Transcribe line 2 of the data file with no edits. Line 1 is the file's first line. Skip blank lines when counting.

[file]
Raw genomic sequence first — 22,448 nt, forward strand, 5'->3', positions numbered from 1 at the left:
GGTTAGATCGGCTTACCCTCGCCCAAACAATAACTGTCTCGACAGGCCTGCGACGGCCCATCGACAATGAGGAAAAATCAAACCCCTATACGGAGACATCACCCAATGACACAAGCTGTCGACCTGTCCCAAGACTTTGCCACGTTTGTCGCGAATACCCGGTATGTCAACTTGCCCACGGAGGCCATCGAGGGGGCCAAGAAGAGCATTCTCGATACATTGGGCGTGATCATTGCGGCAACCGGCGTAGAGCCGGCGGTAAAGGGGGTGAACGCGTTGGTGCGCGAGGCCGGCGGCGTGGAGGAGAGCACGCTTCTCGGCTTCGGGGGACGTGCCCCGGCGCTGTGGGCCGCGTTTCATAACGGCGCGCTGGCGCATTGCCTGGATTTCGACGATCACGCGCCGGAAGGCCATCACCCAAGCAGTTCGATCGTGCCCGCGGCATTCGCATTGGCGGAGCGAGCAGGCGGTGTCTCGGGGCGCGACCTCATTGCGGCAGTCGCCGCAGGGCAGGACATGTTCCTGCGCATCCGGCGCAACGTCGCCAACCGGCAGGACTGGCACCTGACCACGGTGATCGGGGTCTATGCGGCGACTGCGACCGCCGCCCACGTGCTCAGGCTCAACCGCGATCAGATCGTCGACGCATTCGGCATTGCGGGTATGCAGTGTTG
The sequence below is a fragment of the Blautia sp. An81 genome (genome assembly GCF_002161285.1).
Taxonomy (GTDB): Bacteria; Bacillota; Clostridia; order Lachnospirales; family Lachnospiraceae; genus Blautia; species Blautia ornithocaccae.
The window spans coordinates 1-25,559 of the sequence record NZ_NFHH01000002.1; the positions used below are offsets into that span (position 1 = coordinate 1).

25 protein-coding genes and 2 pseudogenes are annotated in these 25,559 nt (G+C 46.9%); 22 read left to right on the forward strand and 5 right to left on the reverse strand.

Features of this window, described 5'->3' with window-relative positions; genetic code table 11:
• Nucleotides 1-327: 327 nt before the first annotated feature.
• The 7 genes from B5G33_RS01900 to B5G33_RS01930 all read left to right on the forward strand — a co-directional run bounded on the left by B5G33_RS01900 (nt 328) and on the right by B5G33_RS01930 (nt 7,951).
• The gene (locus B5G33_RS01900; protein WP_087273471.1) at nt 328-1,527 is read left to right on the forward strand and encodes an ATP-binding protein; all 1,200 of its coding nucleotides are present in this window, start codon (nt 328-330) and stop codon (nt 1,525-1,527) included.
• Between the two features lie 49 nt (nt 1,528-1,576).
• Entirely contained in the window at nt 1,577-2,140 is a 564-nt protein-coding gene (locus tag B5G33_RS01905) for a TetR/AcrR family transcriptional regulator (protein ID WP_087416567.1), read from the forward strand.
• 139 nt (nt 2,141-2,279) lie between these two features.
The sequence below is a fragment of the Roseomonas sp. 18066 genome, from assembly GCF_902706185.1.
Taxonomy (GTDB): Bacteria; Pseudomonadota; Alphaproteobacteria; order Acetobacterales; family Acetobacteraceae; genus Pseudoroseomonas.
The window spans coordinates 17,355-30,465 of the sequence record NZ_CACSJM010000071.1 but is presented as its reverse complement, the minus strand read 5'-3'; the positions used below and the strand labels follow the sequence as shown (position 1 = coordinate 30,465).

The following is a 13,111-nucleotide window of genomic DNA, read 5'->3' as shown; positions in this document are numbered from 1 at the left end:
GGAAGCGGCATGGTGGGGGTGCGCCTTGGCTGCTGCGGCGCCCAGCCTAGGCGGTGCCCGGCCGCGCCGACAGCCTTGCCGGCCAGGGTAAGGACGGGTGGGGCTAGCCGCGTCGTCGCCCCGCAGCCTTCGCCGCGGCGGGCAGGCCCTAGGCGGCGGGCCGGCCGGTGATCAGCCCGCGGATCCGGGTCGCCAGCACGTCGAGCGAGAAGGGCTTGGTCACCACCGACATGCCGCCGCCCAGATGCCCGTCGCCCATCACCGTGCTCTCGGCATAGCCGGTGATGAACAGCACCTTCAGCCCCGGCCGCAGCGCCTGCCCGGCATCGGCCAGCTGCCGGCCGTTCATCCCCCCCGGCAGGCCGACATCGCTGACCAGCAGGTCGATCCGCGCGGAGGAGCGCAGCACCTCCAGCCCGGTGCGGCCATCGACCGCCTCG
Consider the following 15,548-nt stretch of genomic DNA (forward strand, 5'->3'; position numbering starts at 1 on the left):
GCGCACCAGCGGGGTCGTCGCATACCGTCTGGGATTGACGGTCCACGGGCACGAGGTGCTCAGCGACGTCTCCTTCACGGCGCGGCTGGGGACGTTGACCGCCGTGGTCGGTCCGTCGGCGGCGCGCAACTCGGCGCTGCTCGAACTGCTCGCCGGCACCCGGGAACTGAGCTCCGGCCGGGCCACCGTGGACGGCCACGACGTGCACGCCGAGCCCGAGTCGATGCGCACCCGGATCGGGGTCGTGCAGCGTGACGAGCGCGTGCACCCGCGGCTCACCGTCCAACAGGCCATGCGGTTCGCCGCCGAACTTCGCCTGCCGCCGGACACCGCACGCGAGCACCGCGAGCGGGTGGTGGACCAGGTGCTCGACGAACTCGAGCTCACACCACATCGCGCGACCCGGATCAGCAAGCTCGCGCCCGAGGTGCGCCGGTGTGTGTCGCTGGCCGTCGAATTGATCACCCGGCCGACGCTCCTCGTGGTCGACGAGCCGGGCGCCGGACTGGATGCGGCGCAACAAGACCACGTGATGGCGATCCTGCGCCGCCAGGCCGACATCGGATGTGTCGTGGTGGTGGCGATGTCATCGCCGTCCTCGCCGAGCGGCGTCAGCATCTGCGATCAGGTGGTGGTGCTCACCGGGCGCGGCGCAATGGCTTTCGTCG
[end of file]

GGTTAGATCGGCTTACCCTCGCCCAAACAATAACTGTCTCGACAGGCCTGCGACGGCCCATCGACAATGAGGAAAAATCAAACCCCTATACGGAGACATCACCCAATGACACAAGCTGTCGACCTGTCCCAAGACTTTGCCACGTTTGTCGCGAATACCCGGTATGTCAACTTGCCCACGGAGGCCATCGAGGGGGCCAAGAAGAGCATTCTCGATACATTGGGCGTGATCATTGCGGCAACCGGCGTAGAGCCGGCGGTAAAGGGGGTGAACGCGTTGGTGCGCGAGGCCGGCGGCGTGGAGGAGAGCACGCTTCTCGGCTTCGGGGGACGTGCCCCGGCGCTGTGGGCCGCGTTTCATAACGGCGCGCTGGCGCATTGCCTGGATTTCGACGATCACGCGCCGGAAGGCCATCACCCAAGCAGTTCGATCGTGCCCGCGGCATTCGCATTGGCGGAGCGAGCAGGCGGTGTCTCGGGGCGCGACCTCATTGCGGCAGTCGCCGCAGGGCAGGACATGTTCCTGCGCATCCGGCGCAACGTCGCCAACCGGCAGGACTGGCACCTGACCACGGTGATCGGGGTCTATGCGGCGACTGCGACCGCCGCCCACGTGCTCAGGCTCAACCGCGATCAGATCGTCGACGCATTCGGCATTGCGGGTATGCAGTGTTG